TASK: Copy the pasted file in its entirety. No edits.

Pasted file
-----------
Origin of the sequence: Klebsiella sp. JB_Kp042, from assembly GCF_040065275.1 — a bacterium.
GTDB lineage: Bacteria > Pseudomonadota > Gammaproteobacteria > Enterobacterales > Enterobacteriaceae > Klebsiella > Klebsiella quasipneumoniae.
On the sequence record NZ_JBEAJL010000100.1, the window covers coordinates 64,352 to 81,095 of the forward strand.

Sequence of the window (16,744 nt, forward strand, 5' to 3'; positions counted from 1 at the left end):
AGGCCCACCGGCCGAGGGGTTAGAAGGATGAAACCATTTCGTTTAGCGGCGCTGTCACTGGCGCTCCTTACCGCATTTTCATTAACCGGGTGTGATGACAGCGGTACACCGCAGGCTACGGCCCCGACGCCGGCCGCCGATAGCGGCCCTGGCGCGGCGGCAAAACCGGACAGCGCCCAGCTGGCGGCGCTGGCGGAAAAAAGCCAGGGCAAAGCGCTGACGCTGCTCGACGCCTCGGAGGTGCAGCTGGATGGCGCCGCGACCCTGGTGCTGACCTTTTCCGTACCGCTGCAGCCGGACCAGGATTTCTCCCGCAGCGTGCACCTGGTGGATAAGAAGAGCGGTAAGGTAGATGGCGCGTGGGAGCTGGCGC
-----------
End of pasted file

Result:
Origin of the sequence: Klebsiella sp. JB_Kp042, from assembly GCF_040065275.1 — a bacterium.
GTDB lineage: Bacteria > Pseudomonadota > Gammaproteobacteria > Enterobacterales > Enterobacteriaceae > Klebsiella > Klebsiella quasipneumoniae.
On the sequence record NZ_JBEAJL010000100.1, the window covers coordinates 64,352 to 81,095 of the forward strand.

Sequence of the window (16,744 nt, forward strand, 5' to 3'; positions counted from 1 at the left end):
AGGCCCACCGGCCGAGGGGTTAGAAGGATGAAACCATTTCGTTTAGCGGCGCTGTCACTGGCGCTCCTTACCGCATTTTCATTAACCGGGTGTGATGACAGCGGTACACCGCAGGCTACGGCCCCGACGCCGGCCGCCGATAGCGGCCCTGGCGCGGCGGCAAAACCGGACAGCGCCCAGCTGGCGGCGCTGGCGGAAAAAAGCCAGGGCAAAGCGCTGACGCTGCTCGACGCCTCGGAGGTGCAGCTGGATGGCGCCGCGACCCTGGTGCTGACCTTTTCCGTACCGCTGCAGCCGGACCAGGATTTCTCCCGCAGCGTGCACCTGGTGGATAAGAAGAGCGGTAAGGTAGATGGCGCGTGGGAGCTGGCGC